I’m finding it hard to have any respect for Paul Krugman.
Ten years ago, I read a book of his, “The Conscience of a Liberal” and wasn’t terribly impressed. Here is my review of it. Krugman seems to agree with the general liberal consensus that the law of supply and demand is magically suspended when it conflicts with Democratic Party policy — that is, he claims higher minimum wages won’t kill jobs, and immigrating vast numbers of low-skilled workers won’t have a significant effect on wages.
But what he says about Mike Bloomberg and Wall Street in this recent column really takes the cake.
Krugman says “there is no evidence that Wall Street’s mega-expansion made the rest of the economy more efficient. On the contrary, growth in family incomes slowed down as finance rose”. Krugman’s playing tricks with the data — the way to tell whether “the economy is more efficient” is to look at average income, which has been increasing a lot, but Krugman’s source on “family income” tracks median family income. Yes, most of the spoils of increasing productivity are going to the most highly skilled and that is a problem, but since when does any economist in his right mind think that it’s Wall Street’s role to counter economic inequality? And the increases in productivity were not caused by the efforts of low-skilled people, but rather by the innovations of the highly skilled, so is it hardly surprising, or even all that unjust, that those are the people that the market assigns the rewards for the gains they have created. And it is disingenuous to complain about the lack of increase in low-skilled wages without mentioning that 75% of legal immigrants don’t get in on skills, and our borders are very poorly enforced against low-skilled illegal immigrants, resulting in a flooded low-skilled labor market.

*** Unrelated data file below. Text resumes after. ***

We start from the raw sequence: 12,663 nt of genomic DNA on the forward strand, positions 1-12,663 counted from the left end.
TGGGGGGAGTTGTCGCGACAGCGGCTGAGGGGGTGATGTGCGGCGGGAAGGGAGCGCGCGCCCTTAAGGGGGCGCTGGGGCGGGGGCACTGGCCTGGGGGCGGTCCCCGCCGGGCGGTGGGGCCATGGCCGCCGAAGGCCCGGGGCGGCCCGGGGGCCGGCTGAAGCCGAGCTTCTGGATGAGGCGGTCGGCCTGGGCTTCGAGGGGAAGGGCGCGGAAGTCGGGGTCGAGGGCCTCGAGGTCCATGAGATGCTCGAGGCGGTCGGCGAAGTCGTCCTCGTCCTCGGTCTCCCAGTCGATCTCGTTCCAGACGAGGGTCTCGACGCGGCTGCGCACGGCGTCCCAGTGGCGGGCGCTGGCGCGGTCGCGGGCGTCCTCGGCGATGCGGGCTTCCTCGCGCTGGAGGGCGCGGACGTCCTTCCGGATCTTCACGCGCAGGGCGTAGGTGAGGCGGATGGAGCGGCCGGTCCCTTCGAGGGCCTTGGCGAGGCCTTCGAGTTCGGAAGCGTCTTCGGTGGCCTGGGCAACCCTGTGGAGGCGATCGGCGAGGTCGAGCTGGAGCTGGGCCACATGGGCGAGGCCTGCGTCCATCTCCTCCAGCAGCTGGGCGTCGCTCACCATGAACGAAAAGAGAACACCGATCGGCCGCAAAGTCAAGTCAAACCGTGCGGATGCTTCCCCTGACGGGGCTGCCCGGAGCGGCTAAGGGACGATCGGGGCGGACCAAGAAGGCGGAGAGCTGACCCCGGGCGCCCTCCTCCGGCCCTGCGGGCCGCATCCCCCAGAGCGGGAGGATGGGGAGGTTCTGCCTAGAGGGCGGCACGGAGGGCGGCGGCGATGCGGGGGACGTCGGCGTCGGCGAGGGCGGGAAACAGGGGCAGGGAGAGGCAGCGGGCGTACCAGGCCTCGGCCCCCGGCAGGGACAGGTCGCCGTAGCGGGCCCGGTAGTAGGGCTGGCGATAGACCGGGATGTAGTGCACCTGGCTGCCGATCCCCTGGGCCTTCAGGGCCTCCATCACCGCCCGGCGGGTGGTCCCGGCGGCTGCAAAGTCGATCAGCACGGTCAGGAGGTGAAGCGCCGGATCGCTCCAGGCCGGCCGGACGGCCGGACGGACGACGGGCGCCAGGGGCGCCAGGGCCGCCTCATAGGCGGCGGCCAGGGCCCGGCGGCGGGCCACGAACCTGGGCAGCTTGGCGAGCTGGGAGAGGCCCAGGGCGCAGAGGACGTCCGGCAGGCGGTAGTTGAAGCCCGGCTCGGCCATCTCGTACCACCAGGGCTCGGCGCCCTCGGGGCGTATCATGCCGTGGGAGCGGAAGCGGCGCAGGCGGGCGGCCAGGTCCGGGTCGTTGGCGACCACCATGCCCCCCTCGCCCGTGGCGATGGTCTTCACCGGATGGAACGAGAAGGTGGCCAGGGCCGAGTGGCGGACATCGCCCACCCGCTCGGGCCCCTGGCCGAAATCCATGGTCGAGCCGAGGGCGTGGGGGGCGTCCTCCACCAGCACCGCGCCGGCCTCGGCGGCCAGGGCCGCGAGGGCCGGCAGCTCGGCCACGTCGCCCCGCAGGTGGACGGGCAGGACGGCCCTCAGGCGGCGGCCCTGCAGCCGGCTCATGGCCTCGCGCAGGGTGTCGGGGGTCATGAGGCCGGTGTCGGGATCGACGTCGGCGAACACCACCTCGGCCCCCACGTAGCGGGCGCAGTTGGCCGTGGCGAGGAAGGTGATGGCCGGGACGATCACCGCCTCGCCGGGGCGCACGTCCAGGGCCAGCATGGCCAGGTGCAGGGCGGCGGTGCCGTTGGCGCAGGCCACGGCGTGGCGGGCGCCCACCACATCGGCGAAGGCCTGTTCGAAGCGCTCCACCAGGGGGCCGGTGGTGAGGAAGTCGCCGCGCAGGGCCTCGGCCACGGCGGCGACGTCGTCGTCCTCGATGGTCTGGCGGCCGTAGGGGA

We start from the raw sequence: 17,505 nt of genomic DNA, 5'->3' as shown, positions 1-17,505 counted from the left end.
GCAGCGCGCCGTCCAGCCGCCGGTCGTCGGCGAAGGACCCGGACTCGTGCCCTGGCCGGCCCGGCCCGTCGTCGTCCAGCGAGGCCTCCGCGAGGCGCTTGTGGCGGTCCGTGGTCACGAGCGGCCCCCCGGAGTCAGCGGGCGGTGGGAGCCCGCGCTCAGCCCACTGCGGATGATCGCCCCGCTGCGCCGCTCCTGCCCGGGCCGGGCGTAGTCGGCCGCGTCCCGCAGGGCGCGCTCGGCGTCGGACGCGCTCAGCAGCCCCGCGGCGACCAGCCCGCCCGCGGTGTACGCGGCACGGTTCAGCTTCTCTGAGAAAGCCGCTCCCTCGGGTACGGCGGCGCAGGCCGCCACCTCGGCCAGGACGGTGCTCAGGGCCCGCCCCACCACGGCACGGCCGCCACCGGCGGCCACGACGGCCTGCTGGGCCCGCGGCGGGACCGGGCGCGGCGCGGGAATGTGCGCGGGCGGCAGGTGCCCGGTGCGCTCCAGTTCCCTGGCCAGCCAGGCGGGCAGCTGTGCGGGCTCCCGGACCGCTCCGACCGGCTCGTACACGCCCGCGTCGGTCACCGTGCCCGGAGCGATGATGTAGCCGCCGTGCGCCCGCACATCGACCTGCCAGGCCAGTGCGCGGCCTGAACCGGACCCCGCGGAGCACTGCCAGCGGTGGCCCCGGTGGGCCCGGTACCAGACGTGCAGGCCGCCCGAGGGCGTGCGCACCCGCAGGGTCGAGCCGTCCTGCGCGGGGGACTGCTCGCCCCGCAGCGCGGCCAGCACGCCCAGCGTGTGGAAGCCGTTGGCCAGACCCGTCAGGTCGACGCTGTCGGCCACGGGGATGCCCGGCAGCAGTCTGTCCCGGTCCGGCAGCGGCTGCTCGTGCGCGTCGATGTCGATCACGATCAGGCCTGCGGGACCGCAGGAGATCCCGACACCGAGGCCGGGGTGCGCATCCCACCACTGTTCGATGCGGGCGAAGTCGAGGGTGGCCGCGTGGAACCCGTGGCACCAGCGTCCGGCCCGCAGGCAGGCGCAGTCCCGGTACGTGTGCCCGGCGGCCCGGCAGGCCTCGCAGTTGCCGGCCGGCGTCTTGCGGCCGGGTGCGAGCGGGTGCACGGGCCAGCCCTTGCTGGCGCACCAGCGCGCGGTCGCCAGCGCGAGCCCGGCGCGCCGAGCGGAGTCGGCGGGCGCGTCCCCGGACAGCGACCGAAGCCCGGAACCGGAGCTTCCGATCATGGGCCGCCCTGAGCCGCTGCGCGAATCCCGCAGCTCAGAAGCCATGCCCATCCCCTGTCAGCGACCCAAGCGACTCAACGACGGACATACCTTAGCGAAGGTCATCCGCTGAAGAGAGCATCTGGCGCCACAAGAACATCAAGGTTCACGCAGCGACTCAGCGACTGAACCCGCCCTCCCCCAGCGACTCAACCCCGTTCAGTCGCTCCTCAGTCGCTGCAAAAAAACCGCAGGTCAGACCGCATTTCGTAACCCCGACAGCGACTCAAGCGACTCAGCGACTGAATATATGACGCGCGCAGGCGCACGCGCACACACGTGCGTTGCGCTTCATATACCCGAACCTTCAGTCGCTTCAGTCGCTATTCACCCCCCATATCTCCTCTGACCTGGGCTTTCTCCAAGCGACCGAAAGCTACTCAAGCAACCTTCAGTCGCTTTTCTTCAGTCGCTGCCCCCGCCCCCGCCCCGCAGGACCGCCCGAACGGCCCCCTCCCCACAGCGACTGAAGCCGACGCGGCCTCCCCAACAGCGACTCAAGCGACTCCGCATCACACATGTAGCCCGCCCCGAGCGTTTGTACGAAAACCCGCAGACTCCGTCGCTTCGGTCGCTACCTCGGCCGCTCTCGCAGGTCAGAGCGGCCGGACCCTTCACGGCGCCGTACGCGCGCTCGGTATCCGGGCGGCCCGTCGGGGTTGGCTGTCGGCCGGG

And he goes on “And the runaway growth of finance set the stage for the worst economic crisis since the Great Depression.”. Yes, the mainstream media has told everybody that no one but the finance industry had any role in the financial meltdown, but it’s a lie: the primary cause of the meltdown was that 90% of everybody in the country, the politicians, the home buyers, the bond rating agencies, and yes, the big banks, believed that it was a fundamental law of physics that, at the national levels, real estate values were guaranteed to rise. Anytime everyone is thinking that way, there will be a bubble, and when bubbles burst, it’s painful, especially when the bubble was financed with borrowed money.
Krugman describes the product that made Mike Bloomberg his billions, the “Bloomberg Terminal”. And Krugman has no idea what he’s talking about. He says that the advantage of it is that “traders with Bloomberg Terminals can react to market events a few minutes faster than those without.” and says “After all, does getting financial information a few minutes earlier do anything significant to improve real-world business decisions that affect jobs and productivity? Surely not. Bloomberg has, in effect, made his billions off a financial arms race that costs vast sums but leaves everyone pretty much back where they started.”.
If the Bloomberg Terminal were used for high-frequency trading (HFT) I think Krugman might have a point, but it isn’t, and he doesn’t. The terminal is useless for HFT — it gives information to human traders, who are many orders of magnitude too slow to do HFT. The advantage of the Bloomberg terminal is not simply that it gets information to the trader more quickly than he could otherwise get it, but that it has thousands of functions to do financial analysis that the trader can’t do at all without it. In other words, it does exactly what Krugman says it doesn’t: it helps to significantly “improve real-world business decisions that affect jobs and productivity.”.
The quality of investment decisions is very important — it means capital is going to companies most likely to make the most optimal use of the money, and that capital loaned to consumers and home buyers will be allocated according to those who need it most yet are most likely to pay it back, meaning that capital will go the furthest.
OK, so Krugman doesn’t like billionaires or bankers all that much more than Bernie Sanders does, so he’s going to try to trash Bloomberg, but that doesn’t justify a Nobel prize-winning economist saying such profoundly ignorant things.